Dollar bruised after CPI showdown yesterday

Dollar bruised after CPI showdown yesterday
Dollar bruised after CPI showdown yesterday

At the balance, the US CPI report yesterday was a good one. I would argue that the key takeaway is that core components are headed in the right direction for the Fed, albeit very slowly. But when you couple that with the softer retail sales data, it ensures that rate cut bets for September are firmly on the table. And traders are also now pricing in another rate cut by December.

The dollar was battered and remains bruised in the aftermath, as risk trades soared. Treasury yields dipped heavily and that will be a key spot to watch moving forward for the dollar. While other major currencies are settling down, USD/JPY is down by another 100 pips today:

USD/JPY hourly chart

This comes as 10-year yields in the US are also down by 3 bps to 4.318%, taking a look below its 200-day moving average of 4.33%. The break below 155.00 is also resulting in added technical exhaustion on the part of buyers.

So, where do we go from here for the dollar?

The momentum is certainly building for the next leg lower in the greenback. EUR/USD is testing its April high of 1.0885 but a break of that leaves room to explore the March highs of 1.0963-81 next. Meanwhile, GBP/USD is closing in on resistance at 1.2700 next with a break of that opening up the door for a push towards the March high of 1.2893 next potentially.

It’s a cascading set of moves for the dollar with AUD/USD also trading up to its highest since January. And NZD/USD halving its losses for the year already in a push back above 0.6100.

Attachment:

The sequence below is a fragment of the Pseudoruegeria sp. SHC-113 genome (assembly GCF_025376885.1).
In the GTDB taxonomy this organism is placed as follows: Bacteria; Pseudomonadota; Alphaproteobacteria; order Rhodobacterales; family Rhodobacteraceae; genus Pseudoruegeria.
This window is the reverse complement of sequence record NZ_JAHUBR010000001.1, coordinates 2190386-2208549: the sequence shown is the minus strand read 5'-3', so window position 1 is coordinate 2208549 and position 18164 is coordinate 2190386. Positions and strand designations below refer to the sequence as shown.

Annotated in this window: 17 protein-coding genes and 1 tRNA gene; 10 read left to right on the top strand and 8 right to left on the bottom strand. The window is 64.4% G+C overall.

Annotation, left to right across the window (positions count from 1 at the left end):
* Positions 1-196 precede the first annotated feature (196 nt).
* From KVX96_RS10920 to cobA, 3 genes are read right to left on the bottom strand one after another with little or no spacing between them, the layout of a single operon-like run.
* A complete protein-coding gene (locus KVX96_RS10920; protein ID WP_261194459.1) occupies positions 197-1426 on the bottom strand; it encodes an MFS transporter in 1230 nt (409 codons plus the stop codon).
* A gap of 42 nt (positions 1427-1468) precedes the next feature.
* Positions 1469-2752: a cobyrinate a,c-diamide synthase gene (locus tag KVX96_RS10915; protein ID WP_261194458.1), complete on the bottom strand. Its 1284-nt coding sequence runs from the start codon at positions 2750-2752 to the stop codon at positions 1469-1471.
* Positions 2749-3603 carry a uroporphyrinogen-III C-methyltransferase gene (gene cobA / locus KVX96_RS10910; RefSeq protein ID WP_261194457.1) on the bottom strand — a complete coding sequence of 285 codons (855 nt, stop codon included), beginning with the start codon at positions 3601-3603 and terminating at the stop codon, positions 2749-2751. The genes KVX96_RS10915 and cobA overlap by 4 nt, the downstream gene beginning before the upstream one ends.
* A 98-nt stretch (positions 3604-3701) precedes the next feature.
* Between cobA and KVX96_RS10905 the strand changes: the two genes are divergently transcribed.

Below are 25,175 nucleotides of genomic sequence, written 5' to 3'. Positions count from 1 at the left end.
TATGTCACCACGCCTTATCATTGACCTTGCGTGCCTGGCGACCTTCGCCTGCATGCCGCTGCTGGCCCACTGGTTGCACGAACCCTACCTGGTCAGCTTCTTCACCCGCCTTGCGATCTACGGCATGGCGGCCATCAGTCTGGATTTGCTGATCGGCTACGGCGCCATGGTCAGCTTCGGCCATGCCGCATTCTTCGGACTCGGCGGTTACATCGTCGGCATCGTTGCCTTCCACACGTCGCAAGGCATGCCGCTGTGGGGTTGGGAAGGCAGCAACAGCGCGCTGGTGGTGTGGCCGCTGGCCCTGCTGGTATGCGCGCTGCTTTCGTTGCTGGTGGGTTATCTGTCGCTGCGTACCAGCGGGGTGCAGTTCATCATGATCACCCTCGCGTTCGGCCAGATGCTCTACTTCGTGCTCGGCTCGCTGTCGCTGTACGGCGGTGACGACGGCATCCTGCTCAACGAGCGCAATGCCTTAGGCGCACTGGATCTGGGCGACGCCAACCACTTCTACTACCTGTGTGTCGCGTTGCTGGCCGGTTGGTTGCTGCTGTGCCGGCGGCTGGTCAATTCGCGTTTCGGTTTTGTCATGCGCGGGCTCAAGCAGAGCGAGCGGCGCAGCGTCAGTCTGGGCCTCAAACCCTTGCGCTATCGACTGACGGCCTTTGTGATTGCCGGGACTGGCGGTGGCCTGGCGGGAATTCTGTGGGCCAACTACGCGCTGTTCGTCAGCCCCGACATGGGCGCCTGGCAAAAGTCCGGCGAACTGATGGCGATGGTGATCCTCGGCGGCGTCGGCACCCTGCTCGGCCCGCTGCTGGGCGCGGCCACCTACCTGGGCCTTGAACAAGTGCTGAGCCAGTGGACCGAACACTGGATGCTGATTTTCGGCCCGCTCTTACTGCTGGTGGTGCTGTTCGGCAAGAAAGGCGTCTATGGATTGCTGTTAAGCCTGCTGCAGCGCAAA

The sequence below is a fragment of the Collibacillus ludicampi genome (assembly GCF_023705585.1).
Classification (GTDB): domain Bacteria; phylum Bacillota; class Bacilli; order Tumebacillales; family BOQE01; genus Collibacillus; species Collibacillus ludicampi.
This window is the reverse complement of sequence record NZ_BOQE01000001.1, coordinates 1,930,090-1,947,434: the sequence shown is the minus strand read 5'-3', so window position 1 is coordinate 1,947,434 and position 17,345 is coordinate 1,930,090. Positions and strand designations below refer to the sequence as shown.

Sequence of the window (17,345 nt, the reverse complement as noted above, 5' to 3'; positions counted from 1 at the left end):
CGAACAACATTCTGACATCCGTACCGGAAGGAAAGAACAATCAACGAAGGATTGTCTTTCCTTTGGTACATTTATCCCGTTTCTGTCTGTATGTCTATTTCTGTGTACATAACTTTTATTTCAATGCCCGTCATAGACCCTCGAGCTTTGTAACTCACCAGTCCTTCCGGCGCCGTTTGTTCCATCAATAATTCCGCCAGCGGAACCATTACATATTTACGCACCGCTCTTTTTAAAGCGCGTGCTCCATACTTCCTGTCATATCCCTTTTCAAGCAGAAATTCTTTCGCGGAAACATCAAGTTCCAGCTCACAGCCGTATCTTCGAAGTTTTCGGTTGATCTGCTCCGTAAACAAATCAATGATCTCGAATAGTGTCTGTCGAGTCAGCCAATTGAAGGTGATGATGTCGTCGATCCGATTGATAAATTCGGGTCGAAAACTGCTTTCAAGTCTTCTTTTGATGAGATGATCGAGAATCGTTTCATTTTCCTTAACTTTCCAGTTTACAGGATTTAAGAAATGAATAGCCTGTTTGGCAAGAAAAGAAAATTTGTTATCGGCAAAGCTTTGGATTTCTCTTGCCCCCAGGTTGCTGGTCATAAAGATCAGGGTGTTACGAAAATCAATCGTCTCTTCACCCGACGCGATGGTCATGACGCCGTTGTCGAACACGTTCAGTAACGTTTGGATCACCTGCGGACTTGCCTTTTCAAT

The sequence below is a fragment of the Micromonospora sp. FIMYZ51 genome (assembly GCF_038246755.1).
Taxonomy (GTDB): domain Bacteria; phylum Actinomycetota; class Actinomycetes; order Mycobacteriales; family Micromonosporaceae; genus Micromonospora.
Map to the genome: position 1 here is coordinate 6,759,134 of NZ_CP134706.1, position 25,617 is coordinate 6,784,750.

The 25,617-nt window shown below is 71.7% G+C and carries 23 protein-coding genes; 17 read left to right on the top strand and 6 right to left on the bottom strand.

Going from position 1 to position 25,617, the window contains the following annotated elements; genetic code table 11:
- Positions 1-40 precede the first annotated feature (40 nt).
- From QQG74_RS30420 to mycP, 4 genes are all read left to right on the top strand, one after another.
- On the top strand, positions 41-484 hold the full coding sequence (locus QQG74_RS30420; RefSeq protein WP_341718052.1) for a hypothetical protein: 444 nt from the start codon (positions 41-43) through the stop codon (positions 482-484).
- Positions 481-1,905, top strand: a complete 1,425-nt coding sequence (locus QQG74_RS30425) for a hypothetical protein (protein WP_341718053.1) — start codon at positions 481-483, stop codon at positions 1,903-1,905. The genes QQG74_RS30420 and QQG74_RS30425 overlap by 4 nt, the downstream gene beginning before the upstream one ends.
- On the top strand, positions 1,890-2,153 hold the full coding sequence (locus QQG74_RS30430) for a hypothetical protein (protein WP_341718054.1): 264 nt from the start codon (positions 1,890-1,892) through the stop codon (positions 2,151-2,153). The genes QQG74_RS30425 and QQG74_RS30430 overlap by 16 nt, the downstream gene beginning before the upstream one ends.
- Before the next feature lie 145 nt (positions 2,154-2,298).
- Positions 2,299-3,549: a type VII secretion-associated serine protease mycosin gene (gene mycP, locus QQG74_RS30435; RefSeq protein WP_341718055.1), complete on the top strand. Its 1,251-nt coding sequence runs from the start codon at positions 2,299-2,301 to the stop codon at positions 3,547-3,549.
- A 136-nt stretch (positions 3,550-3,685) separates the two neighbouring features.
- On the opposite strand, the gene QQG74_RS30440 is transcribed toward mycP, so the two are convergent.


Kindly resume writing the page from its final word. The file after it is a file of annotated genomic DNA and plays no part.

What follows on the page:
To put short, there is scope for the dollar drop to run further – at least from a technical perspective.

But as is the case yesterday, traders will continue to be driven by the data mostly. And today, there is the weekly jobless claims report to look forward to. Further signs of easing in labor market conditions will keep fueling the fire in broader markets.

However, with two rate cuts priced in now, is recent data enough to justify a push for three rate cuts? That’s a tough one if we are to officially rule out the June and July meetings. I reckon it will now depend on how the Fed will want to sell their story. Or if they so please, how they want to keep the status quo until the next round of big data.

In the meantime, the bond market will be the best guide in managing the dollar direction. In the case of 10-year yields, the 200-day moving average is at 4.33% with the 100-day moving average at 4.26%. It’s a critical juncture for bond sellers if they are to make a stand in the week ahead.



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